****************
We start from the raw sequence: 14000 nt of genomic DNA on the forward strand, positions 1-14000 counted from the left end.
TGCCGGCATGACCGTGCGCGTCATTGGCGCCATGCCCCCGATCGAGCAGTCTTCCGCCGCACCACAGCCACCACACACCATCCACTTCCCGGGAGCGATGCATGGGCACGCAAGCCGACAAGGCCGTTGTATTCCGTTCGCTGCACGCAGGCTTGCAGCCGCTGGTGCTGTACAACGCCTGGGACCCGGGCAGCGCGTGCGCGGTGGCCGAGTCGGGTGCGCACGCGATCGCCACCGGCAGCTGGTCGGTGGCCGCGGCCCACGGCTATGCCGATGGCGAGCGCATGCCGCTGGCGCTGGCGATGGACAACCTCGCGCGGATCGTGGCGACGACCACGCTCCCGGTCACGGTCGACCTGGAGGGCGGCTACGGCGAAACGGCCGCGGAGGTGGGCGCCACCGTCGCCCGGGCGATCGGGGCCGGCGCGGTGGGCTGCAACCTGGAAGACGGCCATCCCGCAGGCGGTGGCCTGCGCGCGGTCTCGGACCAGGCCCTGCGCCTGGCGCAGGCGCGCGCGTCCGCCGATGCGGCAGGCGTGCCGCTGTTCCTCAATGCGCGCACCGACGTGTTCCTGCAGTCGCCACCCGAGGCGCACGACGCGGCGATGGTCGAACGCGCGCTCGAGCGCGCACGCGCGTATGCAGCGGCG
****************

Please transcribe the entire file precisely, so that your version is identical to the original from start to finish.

We start from the raw sequence: 14000 nt of genomic DNA on the forward strand, positions 1-14000 counted from the left end.
TGCCGGCATGACCGTGCGCGTCATTGGCGCCATGCCCCCGATCGAGCAGTCTTCCGCCGCACCACAGCCACCACACACCATCCACTTCCCGGGAGCGATGCATGGGCACGCAAGCCGACAAGGCCGTTGTATTCCGTTCGCTGCACGCAGGCTTGCAGCCGCTGGTGCTGTACAACGCCTGGGACCCGGGCAGCGCGTGCGCGGTGGCCGAGTCGGGTGCGCACGCGATCGCCACCGGCAGCTGGTCGGTGGCCGCGGCCCACGGCTATGCCGATGGCGAGCGCATGCCGCTGGCGCTGGCGATGGACAACCTCGCGCGGATCGTGGCGACGACCACGCTCCCGGTCACGGTCGACCTGGAGGGCGGCTACGGCGAAACGGCCGCGGAGGTGGGCGCCACCGTCGCCCGGGCGATCGGGGCCGGCGCGGTGGGCTGCAACCTGGAAGACGGCCATCCCGCAGGCGGTGGCCTGCGCGCGGTCTCGGACCAGGCCCTGCGCCTGGCGCAGGCGCGCGCGTCCGCCGATGCGGCAGGCGTGCCGCTGTTCCTCAATGCGCGCACCGACGTGTTCCTGCAGTCGCCACCCGAGGCGCACGACGCGGCGATGGTCGAACGCGCGCTCGAGCGCGCACGCGCGTATGCAGCGGCG